An article from University of Oslo

A damaged liver is replaced with a healthy one. PSC has for many years been the most common reason for liver transplants in Norway. (Photo: Ram Gupta, Oslo University Hospital)

Genetic findings offer hope to liver patients

Researchers have identified nine new genetic loci that are important in the development of a serious liver disease.

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University of Oslo

The University of Oslo is Norway's leading institution of research and higher education.

Primary sclerosing cholangitis (PSC) is a chronic disease affecting the bile ducts. It creates scar tissue that slows the transport of bile from the liver to the intestines. The result may be cirrhosis of the liver.

Researchers at the Institute of Clinical Medicine and Oslo University Hospital have now made new genetic findings that may offer hope of more effective treatment for PSC patients.

"The finding is of great importance to patients affected by PSC, because it opens the way for research on the specific mechanisms that damage the bile ducts", says Professor Tom Hemming Karlsen. He has directed the study, which has involved data from more than 4000 PSC patients.

"Previously we have only been able to hazard guesses about the cause of the disease. Our genetic findings provide quite specific clues as to what is wrong.

Facts about PSC

  • Chronic autoimmune liver disease
  • Creates scar tissue that slows the transport of bile from the liver to the intestines
  • Can lead to cirrhosis of the liver and liver failure
  • Increases the risk of cancer
  • Separate disease, but has many similarities with inflammatory bowel disease.

This means that in the future researchers can apply treatment that targets the underlying mechanisms. Such fine tuning of the artillery may slow the advance of the disease.”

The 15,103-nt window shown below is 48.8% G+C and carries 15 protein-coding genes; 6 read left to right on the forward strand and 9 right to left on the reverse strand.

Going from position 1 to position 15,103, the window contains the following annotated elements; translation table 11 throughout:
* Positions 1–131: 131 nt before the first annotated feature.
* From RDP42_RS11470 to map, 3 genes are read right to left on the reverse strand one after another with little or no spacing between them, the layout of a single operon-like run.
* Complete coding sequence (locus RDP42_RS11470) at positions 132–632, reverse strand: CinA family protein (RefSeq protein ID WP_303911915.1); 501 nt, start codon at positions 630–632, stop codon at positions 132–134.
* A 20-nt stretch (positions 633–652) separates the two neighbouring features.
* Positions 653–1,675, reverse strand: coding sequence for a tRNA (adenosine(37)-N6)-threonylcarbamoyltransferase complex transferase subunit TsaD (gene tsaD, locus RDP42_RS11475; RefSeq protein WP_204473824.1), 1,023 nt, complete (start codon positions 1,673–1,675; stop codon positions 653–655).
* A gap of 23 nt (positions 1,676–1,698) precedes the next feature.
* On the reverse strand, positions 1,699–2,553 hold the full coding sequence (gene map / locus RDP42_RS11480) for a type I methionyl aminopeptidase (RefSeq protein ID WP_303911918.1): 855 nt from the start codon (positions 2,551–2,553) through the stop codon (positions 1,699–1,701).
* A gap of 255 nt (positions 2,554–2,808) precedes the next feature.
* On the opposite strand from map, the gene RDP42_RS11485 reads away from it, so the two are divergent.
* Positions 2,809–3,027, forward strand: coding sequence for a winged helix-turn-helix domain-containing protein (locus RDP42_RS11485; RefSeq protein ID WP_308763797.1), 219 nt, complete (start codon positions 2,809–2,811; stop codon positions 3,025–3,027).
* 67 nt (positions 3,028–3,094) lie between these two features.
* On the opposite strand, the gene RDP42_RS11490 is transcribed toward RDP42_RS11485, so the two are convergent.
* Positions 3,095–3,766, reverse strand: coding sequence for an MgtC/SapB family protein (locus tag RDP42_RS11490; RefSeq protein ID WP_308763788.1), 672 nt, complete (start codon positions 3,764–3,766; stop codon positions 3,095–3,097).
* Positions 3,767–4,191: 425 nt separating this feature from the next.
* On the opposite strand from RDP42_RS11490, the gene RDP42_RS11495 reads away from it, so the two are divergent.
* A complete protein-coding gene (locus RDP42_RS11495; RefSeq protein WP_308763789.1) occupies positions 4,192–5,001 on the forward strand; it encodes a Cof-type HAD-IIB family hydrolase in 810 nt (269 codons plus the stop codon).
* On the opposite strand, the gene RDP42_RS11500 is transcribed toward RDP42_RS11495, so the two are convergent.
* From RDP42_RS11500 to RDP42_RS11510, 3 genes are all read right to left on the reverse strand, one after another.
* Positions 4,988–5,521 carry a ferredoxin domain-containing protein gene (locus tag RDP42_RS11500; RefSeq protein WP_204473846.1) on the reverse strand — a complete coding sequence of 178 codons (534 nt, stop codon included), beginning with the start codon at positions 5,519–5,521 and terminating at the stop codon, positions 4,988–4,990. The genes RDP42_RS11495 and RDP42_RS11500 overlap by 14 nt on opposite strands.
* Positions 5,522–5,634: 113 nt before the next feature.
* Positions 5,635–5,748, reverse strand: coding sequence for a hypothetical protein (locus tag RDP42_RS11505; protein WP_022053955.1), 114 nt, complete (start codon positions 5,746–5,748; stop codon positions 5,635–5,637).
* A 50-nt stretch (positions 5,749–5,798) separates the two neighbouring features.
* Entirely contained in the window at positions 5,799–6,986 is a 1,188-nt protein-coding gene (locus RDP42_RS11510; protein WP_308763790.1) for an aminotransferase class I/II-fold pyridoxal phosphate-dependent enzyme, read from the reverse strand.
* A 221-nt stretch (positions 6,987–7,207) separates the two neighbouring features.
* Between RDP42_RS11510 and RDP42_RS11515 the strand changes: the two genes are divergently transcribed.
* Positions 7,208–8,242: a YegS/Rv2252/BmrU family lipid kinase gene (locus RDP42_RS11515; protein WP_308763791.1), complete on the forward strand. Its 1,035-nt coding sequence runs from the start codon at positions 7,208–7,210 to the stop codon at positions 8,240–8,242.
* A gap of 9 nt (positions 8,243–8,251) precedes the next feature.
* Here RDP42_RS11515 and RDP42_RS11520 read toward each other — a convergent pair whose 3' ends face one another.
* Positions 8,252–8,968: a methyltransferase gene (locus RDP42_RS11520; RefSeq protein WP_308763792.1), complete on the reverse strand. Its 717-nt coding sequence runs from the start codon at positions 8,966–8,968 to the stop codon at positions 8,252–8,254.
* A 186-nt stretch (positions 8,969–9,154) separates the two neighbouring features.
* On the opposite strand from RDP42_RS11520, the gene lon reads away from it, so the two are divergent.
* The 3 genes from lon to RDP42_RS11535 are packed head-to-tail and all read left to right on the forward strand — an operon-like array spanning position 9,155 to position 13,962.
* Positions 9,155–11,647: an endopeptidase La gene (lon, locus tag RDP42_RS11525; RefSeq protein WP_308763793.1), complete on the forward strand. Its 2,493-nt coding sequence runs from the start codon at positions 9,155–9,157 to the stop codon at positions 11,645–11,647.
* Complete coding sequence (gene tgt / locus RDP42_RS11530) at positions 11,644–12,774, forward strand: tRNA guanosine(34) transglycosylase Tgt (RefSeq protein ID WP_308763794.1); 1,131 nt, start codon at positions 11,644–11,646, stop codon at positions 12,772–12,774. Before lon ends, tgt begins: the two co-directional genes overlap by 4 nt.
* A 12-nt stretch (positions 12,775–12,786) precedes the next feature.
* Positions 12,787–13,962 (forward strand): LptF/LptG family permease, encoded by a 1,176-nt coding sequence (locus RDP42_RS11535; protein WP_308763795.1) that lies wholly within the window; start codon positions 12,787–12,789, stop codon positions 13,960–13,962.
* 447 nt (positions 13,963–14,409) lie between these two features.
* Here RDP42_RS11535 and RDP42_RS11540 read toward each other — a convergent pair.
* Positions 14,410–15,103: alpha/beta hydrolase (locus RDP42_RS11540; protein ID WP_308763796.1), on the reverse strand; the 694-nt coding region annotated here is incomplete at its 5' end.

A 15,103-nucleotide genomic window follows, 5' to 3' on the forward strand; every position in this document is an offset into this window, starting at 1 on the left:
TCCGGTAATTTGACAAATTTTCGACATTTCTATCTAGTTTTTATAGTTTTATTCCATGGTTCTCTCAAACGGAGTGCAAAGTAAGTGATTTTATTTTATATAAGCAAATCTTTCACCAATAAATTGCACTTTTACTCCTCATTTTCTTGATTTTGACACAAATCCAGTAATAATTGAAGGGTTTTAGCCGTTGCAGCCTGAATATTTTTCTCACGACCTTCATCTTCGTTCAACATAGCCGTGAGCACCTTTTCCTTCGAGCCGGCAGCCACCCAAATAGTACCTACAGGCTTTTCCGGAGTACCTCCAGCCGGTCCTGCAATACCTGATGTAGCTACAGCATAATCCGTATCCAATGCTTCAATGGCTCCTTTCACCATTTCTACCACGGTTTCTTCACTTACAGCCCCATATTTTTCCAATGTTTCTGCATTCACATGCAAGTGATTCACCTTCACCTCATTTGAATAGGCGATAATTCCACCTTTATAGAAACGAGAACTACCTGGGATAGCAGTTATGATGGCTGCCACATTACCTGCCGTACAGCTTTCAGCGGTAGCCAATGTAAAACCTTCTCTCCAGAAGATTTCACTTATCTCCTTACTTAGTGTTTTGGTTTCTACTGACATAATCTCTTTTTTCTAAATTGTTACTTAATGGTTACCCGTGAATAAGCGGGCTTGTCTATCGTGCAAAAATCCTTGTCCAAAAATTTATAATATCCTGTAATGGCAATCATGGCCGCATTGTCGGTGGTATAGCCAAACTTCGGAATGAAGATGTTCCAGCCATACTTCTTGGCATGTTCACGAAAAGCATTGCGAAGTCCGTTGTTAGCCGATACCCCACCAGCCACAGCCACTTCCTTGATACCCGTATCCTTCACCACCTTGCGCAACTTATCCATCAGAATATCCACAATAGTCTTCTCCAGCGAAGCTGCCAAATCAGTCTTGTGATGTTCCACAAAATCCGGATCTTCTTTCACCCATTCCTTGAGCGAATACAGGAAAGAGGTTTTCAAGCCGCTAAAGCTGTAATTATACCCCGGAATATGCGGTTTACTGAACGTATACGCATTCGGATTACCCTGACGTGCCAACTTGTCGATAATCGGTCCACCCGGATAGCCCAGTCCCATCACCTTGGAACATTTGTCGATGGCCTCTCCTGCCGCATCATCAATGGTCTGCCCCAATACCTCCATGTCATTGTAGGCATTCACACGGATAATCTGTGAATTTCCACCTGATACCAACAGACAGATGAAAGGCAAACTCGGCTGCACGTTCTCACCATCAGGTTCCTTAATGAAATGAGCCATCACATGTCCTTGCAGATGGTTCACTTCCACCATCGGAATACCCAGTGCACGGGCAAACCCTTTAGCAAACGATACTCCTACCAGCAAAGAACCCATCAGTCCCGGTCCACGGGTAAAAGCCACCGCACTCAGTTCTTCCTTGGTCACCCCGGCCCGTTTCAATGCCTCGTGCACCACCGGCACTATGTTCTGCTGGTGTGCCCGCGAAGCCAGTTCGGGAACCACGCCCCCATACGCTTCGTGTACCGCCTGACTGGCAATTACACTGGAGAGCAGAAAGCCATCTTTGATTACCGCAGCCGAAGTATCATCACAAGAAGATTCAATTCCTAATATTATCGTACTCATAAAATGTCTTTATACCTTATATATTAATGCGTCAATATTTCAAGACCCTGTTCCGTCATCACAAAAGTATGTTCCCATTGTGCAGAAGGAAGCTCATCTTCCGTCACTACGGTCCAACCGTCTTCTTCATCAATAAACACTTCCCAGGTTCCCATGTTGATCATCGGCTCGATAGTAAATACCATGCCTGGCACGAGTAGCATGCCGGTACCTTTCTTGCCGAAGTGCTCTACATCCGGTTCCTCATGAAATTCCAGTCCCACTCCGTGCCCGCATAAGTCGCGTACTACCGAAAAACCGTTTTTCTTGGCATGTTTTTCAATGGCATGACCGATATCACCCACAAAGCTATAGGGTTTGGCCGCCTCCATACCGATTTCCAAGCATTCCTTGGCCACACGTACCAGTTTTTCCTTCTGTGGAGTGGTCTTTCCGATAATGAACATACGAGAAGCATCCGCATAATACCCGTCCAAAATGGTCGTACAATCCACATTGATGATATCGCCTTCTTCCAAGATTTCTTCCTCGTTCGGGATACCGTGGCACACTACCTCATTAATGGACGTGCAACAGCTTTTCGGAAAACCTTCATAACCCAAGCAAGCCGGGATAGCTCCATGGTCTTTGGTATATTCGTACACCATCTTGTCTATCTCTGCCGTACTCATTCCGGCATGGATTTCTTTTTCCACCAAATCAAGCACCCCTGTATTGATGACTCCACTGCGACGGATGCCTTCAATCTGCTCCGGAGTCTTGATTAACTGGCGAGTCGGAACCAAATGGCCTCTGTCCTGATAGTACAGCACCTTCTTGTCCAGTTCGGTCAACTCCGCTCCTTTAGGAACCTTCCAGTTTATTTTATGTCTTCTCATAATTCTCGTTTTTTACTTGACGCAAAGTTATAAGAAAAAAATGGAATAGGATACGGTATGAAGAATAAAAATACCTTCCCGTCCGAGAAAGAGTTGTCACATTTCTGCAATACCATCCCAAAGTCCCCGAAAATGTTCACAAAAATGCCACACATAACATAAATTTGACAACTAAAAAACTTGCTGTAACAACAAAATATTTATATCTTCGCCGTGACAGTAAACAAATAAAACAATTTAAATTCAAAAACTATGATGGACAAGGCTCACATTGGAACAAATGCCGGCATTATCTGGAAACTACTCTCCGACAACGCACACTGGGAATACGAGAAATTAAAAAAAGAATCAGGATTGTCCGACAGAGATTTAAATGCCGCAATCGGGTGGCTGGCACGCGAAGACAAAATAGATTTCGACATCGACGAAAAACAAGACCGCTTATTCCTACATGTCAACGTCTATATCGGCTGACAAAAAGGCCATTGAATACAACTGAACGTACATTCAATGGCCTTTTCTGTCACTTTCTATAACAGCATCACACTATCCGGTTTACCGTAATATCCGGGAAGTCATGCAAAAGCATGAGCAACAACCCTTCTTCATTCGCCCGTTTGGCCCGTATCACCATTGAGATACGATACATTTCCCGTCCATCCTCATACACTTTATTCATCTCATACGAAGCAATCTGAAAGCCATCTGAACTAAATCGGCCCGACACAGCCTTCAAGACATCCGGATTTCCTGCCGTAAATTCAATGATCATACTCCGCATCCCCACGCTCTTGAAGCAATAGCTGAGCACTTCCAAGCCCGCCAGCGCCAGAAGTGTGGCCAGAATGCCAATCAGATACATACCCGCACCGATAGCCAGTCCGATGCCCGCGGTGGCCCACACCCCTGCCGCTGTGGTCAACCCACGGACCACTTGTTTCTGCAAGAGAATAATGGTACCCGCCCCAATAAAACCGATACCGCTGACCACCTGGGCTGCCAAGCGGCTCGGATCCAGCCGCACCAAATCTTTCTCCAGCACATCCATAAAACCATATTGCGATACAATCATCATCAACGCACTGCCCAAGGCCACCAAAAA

The research results are startling, and have now been published in the journal Nature Genetics - a prestigious giant of international research with rigorous selection criteria.

Damages the liver

The researchers have now established that PSC is a separate disease, in genetic terms.

"We have long suspected that both the bowel and the bile duct inflammation associated with PSC are distinct from other types of inflammatory bowel disease. We are now seeing for the first time which biological mechanisms are specific to PSC. This may make it possible to develop medication for patients with this disease", relates Karlsen.

There is no treatment for PSC at present. The course and seriousness of the disease are very variable, but many patients quite simply need a new liver. As a result, PSC has for many years been the most common reason for liver transplants in Norway. Some patients also develop cancer in the damaged bile ducts, and the cancer is often detected too late.

PSC is an ominous disease, which is why these research findings are so important.

Insight gives hope

The researchers have also compared genetic findings among a large number of autoimmune diseases, and point out areas in which they are similar and areas in which they differ from one another.

"This will give us insight into features that are common to the diseases, and hence also clues as to which medicines may be efficacious across the traditional disease categories", says Karlsen.

PSC is a rare disease. But for those it affects, it is a tragedy. It is therefore encouraging to know that the present research results may prove very important for the development of medicines that can treat PSC.

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